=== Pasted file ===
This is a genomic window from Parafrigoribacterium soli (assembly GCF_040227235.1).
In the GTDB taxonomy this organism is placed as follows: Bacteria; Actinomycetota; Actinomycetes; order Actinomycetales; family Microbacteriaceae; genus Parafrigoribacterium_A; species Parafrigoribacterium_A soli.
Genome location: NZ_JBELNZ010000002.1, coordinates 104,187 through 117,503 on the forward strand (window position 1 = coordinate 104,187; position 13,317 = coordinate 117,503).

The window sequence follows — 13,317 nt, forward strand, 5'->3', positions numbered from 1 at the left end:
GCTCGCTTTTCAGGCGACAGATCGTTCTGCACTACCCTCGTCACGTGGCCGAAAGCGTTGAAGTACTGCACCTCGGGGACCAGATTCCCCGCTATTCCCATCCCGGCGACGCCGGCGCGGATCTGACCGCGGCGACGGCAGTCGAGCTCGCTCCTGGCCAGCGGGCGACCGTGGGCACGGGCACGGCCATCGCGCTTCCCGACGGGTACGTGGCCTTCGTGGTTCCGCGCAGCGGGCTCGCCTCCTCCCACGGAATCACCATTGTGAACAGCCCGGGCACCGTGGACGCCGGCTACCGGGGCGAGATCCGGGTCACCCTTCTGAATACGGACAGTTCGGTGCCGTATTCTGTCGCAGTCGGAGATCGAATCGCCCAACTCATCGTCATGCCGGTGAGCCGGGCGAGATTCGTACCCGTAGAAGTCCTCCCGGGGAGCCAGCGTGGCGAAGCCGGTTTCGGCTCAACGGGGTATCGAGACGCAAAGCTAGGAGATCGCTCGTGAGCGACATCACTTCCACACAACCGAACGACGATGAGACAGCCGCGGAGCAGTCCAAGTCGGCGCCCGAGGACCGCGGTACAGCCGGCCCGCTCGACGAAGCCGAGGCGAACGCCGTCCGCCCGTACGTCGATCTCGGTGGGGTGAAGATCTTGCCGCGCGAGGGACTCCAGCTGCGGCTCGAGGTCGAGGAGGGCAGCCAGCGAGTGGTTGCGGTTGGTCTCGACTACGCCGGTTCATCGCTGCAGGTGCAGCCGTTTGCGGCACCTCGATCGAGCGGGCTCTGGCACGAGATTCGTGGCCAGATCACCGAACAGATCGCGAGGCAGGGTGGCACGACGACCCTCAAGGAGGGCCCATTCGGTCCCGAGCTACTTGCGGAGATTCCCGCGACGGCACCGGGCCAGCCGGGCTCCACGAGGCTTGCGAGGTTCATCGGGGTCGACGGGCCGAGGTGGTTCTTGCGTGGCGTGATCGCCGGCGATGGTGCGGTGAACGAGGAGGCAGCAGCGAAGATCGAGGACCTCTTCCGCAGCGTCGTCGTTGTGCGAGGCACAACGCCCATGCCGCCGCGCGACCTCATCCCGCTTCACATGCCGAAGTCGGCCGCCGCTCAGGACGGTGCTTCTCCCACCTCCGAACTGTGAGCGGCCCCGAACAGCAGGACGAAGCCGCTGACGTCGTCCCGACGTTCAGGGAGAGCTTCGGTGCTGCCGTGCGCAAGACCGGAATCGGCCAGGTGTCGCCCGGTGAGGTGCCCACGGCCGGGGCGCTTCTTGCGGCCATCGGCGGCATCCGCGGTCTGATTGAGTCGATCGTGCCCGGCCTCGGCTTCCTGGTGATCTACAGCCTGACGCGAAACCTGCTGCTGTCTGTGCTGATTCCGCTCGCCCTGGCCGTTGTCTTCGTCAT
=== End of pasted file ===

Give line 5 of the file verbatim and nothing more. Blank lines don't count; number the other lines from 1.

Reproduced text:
GCTCGCTTTTCAGGCGACAGATCGTTCTGCACTACCCTCGTCACGTGGCCGAAAGCGTTGAAGTACTGCACCTCGGGGACCAGATTCCCCGCTATTCCCATCCCGGCGACGCCGGCGCGGATCTGACCGCGGCGACGGCAGTCGAGCTCGCTCCTGGCCAGCGGGCGACCGTGGGCACGGGCACGGCCATCGCGCTTCCCGACGGGTACGTGGCCTTCGTGGTTCCGCGCAGCGGGCTCGCCTCCTCCCACGGAATCACCATTGTGAACAGCCCGGGCACCGTGGACGCCGGCTACCGGGGCGAGATCCGGGTCACCCTTCTGAATACGGACAGTTCGGTGCCGTATTCTGTCGCAGTCGGAGATCGAATCGCCCAACTCATCGTCATGCCGGTGAGCCGGGCGAGATTCGTACCCGTAGAAGTCCTCCCGGGGAGCCAGCGTGGCGAAGCCGGTTTCGGCTCAACGGGGTATCGAGACGCAAAGCTAGGAGATCGCTCGTGAGCGACATCACTTCCACACAACCGAACGACGATGAGACAGCCGCGGAGCAGTCCAAGTCGGCGCCCGAGGACCGCGGTACAGCCGGCCCGCTCGACGAAGCCGAGGCGAACGCCGTCCGCCCGTACGTCGATCTCGGTGGGGTGAAGATCTTGCCGCGCGAGGGACTCCAGCTGCGGCTCGAGGTCGAGGAGGGCAGCCAGCGAGTGGTTGCGGTTGGTCTCGACTACGCCGGTTCATCGCTGCAGGTGCAGCCGTTTGCGGCACCTCGATCGAGCGGGCTCTGGCACGAGATTCGTGGCCAGATCACCGAACAGATCGCGAGGCAGGGTGGCACGACGACCCTCAAGGAGGGCCCATTCGGTCCCGAGCTACTTGCGGAGATTCCCGCGACGGCACCGGGCCAGCCGGGCTCCACGAGGCTTGCGAGGTTCATCGGGGTCGACGGGCCGAGGTGGTTCTTGCGTGGCGTGATCGCCGGCGATGGTGCGGTGAACGAGGAGGCAGCAGCGAAGATCGAGGACCTCTTCCGCAGCGTCGTCGTTGTGCGAGGCACAACGCCCATGCCGCCGCGCGACCTCATCCCGCTTCACATGCCGAAGTCGGCCGCCGCTCAGGACGGTGCTTCTCCCACCTCCGAACTGTGAGCGGCCCCGAACAGCAGGACGAAGCCGCTGACGTCGTCCCGACGTTCAGGGAGAGCTTCGGTGCTGCCGTGCGCAAGACCGGAATCGGCCAGGTGTCGCCCGGTGAGGTGCCCACGGCCGGGGCGCTTCTTGCGGCCATCGGCGGCATCCGCGGTCTGATTGAGTCGATCGTGCCCGGCCTCGGCTTCCTGGTGATCTACAGCCTGACGCGAAACCTGCTGCTGTCTGTGCTGATTCCGCTCGCCCTGGCCGTTGTCTTCGTCAT